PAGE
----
Never been to one before, what do parents usually wear to these events - is it fairly formal? It will be in a cathedral so probably on the chilly side. DD doesn't know what outfit to wear under her gown either. What's the done thing?
Your DD can wear a nice dress (not too short) top and skirt smart trouser suit. Dont wear all black its its not flattering under the black gown Something with a collar can help to stop the gown slipping back. Make sure she has comfortable smart /elegant shoes.
For you dress, dress as if your going to a wedding. (hat not required) I hop that helps
We saw all sorts at DS's ceremony. Most of the Grads were in suits/ nice dresses though you could hardly see under the gowns. The parents were mostly in Sunday best though one father stood out by wearing what looked like a 1920s explorer outfit, complete with shorts. Many parents had flown in from abroad and there some fabulous outfits so quite a big occasion. Also FWIW, it's a very long and boring ceremony. Think school speech day x 100. It was also 30C in July.
I think we might be cold - it's next week, cathedrals in November aren't renowned for their warmth are they?! Thanks for all the hints, DH can wear a suit, but I don't have anything suitable, I'd be frozen if I wore either of the 'wedding' outfits I've got. Might have to be smart trousers and the tidiest jumper I possess! Will show DD your suggestions for what she needs to wear.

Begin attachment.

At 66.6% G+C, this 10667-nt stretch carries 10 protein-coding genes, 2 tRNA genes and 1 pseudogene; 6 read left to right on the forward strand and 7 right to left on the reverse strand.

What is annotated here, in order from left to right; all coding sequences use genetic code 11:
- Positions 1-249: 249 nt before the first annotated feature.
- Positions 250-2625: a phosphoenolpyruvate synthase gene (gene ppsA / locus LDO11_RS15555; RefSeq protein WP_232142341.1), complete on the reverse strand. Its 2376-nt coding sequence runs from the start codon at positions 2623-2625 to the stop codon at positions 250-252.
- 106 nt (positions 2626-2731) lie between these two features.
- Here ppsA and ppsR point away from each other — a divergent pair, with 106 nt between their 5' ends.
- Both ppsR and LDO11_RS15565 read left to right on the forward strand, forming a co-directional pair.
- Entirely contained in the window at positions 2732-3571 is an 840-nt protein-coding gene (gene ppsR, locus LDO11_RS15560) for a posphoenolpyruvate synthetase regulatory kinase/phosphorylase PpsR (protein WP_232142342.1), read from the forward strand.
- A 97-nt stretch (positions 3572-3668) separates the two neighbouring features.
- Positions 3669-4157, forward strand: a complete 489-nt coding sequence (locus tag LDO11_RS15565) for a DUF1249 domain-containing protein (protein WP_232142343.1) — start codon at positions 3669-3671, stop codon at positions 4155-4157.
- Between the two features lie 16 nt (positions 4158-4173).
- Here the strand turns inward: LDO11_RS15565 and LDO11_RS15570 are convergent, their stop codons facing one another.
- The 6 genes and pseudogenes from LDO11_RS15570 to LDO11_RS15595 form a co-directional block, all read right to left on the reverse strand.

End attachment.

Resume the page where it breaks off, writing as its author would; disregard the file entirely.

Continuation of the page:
Am off to a graduation next week, wearing a black trouser suit with a lace blouse underneath. Knee length camel coat on top and an artfully draped scarf. Ankle boots. Outfit has to go all day including dinner in the evening. Might be very cold given the location.
For parents it's almost weddingy (without the hat). Definitely formal. Am glad ds's was on a glorious Summer's day . For your dd, she will need to hook the 'hood' on to something on her chest - usually a button, but can be done with a pin, but it is quite weighty so don't wear a light (silky type) dress or top. The key thing for her is to wear shoes she can comfortable walk in. You don't want to trip, slip or turn an ankle when several hundred eyes are watching you walk across the platform. You'd be surprised how many graduates hadn't thought it through and sort of clunked or hobbled or tip-y-toed their way across the stage, making them look really rather silly.